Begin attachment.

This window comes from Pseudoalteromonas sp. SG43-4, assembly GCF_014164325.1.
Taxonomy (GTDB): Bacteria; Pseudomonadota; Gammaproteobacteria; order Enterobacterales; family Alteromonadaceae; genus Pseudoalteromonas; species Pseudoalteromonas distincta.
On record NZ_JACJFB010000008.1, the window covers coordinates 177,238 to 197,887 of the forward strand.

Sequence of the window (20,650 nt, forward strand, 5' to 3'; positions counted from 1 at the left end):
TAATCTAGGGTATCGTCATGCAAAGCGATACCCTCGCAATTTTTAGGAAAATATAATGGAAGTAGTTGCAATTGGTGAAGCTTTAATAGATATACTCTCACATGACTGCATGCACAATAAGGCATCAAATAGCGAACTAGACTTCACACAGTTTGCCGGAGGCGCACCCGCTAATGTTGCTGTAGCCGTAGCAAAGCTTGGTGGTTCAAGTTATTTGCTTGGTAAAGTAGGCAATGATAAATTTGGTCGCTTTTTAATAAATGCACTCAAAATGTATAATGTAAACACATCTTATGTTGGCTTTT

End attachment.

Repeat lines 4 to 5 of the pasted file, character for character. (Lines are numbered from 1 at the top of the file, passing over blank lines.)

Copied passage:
Sequence of the window (20,650 nt, forward strand, 5' to 3'; positions counted from 1 at the left end):
TAATCTAGGGTATCGTCATGCAAAGCGATACCCTCGCAATTTTTAGGAAAATATAATGGAAGTAGTTGCAATTGGTGAAGCTTTAATAGATATACTCTCACATGACTGCATGCACAATAAGGCATCAAATAGCGAACTAGACTTCACACAGTTTGCCGGAGGCGCACCCGCTAATGTTGCTGTAGCCGTAGCAAAGCTTGGTGGTTCAAGTTATTTGCTTGGTAAAGTAGGCAATGATAAATTTGGTCGCTTTTTAATAAATGCACTCAAAATGTATAATGTAAACACATCTTATGTTGGCTTTT